80 years later, the story has changed. BPA’s financial condition is challenged by rising operation and maintenance costs at the aged dams, payments on $17 billion of debt, declining cash reserves, and plunging prices for wind and solar electricity. Several of the public utilities are reconsidering their long-term contracts for BPA’s power as the government-run, centralized generation and transmission business model seems uncertain. At the same time, BPA is legally responsible for mitigating the effects of the dams - what has become the most expensive ecological recovery project in U.S. history.

Severed Connections

The Columbia River was once one of the world’s most productive salmon systems. Annual runs of 10–30 million fish, up to 50% of which originated in the Snake River and its tributaries, were defining events for all manner of life in the Pacific Northwest. Now, their absence shapes the region.


Many Columbia River Basin salmon populations are already extinct; of those remaining, thirteen are endangered and have access to less than half of their former range in the Columbia and its tributaries. Salmon migrating between the ocean and the last best habitat remaining - nearly 6,000 miles of high-elevation, cold-water streams emerging from central Idaho’s wilderness - must navigate a gauntlet of 8 large dams and their torpid reservoirs.

In 2015, 99% of returning Snake River sockeye, the Columbia basin’s most endangered salmon, died when water behind the dams rose to lethal temperatures – a harbinger of warming trends on rivers everywhere. We have broken the connection between the mountains and the sea.

Production as Protection

The Columbia River was once one of the world’s most productive salmon systems. Annual runs of 10–30 million fish, up to 50% of which originated in the Snake River and its tributaries, were defining events for all manner of life in the Pacific Northwest. Now, their absence shapes the region.


As early as the late 1800s, fisheries managers desperately attempted to mitigate these fragmenting effects of human activity on western watersheds. One possible answer to the problem arrived in the United States from Europe, where experiments in fish propagation celebrated the potential for mass production of various species, including salmonids. The concept and methodology of hatcheries – a kind of fish factory - fit perfectly with an industrializing nation, offering a way beyond the inconvenient constraints of protection with the promise of production. Protection through production. There was no real evidence the idea would work, little apparent consideration what would happen if it didn’t, and it relied entirely on the presumption that extraordinary abundance existed in spite of nature’s variability, not because of it. Yet there was little hesitation. In response to evidence that careless development of river systems was killing the fish, well intentioned people started removing the fish from the river; and salmon have literally been in our hands ever since.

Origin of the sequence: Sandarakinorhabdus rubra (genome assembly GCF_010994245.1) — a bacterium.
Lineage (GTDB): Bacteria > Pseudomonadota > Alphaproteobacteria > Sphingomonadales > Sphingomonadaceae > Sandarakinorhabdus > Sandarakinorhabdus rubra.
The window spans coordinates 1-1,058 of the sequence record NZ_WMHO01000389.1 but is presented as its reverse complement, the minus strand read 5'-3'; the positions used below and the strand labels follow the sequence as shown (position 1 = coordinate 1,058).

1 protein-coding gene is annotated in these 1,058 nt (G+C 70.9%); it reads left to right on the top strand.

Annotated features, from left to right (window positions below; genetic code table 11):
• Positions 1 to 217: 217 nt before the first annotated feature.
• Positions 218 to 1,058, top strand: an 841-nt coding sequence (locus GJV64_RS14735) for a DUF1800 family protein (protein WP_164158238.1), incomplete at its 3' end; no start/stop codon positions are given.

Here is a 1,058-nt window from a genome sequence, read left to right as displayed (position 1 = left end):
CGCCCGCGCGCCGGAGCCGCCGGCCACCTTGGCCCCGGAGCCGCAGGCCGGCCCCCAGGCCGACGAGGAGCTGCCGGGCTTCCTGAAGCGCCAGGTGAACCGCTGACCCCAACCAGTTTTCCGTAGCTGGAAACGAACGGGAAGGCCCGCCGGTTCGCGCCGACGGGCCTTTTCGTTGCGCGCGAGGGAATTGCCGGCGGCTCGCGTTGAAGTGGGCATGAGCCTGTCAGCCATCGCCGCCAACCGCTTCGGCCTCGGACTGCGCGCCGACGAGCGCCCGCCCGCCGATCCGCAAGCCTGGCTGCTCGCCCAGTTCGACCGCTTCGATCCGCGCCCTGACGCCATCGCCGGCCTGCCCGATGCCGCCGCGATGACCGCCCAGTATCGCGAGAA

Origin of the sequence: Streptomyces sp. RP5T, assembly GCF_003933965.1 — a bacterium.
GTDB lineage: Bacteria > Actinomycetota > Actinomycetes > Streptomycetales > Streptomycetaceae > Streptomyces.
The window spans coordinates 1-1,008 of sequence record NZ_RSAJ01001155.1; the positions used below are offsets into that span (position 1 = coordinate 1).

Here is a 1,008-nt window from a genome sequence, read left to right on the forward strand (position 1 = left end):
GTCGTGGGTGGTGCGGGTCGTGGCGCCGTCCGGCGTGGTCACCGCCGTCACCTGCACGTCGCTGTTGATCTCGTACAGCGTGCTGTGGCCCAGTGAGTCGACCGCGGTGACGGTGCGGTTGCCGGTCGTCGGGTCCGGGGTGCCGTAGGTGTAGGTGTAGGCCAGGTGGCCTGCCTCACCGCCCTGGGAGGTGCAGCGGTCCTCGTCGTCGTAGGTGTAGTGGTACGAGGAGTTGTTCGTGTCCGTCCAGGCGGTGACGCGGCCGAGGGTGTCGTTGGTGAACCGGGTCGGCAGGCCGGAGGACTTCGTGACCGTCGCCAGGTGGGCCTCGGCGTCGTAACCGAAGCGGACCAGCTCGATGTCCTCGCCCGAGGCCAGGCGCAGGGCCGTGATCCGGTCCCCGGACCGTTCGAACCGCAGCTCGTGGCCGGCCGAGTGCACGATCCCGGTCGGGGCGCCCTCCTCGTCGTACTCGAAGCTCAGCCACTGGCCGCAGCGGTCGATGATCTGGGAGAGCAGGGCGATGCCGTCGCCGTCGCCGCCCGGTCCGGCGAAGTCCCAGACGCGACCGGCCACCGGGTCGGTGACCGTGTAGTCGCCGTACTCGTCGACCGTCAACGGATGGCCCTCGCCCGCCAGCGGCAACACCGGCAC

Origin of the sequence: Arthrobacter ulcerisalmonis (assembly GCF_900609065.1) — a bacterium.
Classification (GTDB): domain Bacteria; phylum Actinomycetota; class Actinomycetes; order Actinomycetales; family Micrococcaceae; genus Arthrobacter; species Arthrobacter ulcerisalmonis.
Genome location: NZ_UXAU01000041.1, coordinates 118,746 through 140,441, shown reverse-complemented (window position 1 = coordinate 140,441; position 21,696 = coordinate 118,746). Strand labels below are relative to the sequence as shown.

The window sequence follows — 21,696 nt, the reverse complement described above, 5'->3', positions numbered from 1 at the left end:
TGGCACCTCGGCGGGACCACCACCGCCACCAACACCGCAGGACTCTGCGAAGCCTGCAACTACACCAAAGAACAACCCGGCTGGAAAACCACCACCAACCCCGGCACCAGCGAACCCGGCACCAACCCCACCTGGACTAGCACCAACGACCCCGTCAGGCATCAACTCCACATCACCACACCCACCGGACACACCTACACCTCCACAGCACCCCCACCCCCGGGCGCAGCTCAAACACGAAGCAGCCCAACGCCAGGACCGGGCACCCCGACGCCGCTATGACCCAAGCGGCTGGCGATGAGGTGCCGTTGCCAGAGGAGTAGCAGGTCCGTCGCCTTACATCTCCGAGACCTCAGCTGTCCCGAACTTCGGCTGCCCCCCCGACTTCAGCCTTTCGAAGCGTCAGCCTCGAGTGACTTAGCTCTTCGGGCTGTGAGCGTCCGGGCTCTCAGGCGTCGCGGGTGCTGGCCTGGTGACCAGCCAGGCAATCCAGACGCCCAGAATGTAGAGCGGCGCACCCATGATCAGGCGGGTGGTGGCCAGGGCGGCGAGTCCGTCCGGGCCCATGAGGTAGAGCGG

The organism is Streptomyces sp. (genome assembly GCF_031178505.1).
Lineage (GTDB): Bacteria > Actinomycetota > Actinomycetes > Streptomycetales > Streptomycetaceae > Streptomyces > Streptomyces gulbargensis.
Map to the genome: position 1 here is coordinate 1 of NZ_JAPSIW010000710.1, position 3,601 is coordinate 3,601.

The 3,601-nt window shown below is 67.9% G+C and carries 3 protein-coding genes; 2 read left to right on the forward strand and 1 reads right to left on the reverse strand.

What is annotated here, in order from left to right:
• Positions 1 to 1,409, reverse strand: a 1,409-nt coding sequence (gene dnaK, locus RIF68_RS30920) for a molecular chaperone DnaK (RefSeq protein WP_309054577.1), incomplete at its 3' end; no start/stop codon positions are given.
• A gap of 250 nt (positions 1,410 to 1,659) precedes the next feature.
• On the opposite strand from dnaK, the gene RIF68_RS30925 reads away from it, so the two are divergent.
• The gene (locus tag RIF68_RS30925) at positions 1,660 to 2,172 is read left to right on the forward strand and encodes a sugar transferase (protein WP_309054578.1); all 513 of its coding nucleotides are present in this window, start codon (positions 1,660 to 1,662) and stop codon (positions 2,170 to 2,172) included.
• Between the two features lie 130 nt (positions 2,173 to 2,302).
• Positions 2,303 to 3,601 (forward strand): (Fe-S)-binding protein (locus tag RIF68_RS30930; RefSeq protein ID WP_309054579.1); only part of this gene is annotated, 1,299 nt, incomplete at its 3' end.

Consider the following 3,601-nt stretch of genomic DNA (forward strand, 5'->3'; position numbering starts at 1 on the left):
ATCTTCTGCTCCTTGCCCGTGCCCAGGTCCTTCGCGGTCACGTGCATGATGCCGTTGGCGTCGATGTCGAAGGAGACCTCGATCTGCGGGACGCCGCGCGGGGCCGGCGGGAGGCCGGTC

150 years later, the blueprint of our intervention has become the scaffolding of our failure – a monstrous suite of creative, expensive, but ultimately ineffective alternatives to salmon swimming up and downstream. We supplant traditional cycles of reproduction and death by raising them in concrete tanks, piping them from reservoirs behind dams, implanting them with tracking devices, transporting them in trucks, feeding them in offshore pens, harassing and killing their natural predators, harvesting them in labs.

IMG_8568 The theory of the hatchery - precise control over variables - is antithetical to the theory of salmon, which express riotous diversity in their adaptations to the particular conditions of their home water. Here, juvenile salmon incubate in trays at a Washington hatchery. Jim Norton photo

About 8 in 10 Columbia basin salmon begin and end their life in hatcheries instead of spawning naturally in the wild. Over 170 hatchery programs mass-produce about 150 million juvenile salmon for release annually.

In the last 30 years, more than 4.6 billion juvenile salmon have been released in the Columbia and its tributaries and federal agencies have spent more than $15 billion on endangered salmon recovery. Despite this investment, the agro-industrial model of recovery has never worked. Only about 0.5%-1.5% of hatchery-produced salmon return as adults, far short of the 2-4% adult survival necessary just to maintain populations, much less rebuild them. In the meantime, wild salmon numbers have declined over 95%, not a single listed salmon run has been recovered, and a growing portfolio of research enumerates the deleterious effects of hatchery fish on wild populations.

What was once free, regenerative, and abundant is now exorbitantly expensive, dependent, and endangered. It is a daring approach to conservation based on a 19th Century understanding of the world, whose achievement could mean we have salmon without rivers, and whose failure would leave us rivers without salmon. Do we win either way?